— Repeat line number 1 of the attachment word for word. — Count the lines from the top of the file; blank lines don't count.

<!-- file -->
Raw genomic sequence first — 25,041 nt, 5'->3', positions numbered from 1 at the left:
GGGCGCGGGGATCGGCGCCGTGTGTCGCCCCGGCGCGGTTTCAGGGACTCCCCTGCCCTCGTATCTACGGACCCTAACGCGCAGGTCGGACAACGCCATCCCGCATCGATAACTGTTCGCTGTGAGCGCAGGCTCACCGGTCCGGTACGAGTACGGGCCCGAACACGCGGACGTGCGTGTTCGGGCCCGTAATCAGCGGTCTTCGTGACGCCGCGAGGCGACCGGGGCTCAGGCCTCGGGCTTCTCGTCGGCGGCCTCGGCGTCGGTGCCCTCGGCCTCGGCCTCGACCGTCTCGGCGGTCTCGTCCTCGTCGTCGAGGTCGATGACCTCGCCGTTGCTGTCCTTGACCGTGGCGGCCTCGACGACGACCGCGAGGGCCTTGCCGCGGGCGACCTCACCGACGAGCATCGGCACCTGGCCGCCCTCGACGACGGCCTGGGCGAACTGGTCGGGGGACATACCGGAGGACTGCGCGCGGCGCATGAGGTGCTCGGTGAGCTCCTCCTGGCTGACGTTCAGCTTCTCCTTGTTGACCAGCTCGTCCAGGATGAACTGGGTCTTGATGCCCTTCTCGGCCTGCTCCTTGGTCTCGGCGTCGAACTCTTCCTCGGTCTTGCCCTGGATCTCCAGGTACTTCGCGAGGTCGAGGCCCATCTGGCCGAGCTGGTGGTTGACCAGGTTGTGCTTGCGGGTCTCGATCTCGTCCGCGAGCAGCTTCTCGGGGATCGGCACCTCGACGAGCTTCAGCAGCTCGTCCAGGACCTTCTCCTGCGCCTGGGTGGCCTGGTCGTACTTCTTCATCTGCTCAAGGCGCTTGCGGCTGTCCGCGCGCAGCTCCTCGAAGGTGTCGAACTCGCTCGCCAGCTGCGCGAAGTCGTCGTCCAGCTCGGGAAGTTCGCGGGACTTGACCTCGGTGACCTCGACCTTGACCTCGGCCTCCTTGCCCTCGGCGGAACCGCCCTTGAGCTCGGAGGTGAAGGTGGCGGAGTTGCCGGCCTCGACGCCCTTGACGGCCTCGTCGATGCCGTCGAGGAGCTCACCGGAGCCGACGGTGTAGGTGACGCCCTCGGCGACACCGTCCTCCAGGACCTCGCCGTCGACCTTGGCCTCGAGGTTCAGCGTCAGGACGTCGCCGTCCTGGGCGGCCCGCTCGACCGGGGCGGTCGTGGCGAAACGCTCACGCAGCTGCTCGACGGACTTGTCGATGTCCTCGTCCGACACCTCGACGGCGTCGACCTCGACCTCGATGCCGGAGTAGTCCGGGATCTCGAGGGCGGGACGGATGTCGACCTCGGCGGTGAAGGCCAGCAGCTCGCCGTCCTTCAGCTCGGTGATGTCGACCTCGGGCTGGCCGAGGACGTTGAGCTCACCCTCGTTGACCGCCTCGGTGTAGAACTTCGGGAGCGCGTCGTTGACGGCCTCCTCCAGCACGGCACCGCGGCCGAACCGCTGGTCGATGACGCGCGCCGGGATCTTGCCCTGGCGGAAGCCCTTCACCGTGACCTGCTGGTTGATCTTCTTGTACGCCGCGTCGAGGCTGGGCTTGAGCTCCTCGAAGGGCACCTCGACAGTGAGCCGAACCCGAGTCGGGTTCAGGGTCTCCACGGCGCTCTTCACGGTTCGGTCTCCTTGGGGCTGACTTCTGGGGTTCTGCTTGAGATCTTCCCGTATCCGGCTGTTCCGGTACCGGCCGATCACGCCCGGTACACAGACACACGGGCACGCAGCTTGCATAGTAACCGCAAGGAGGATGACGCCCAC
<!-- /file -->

Raw genomic sequence first — 25,041 nt, 5'->3', positions numbered from 1 at the left: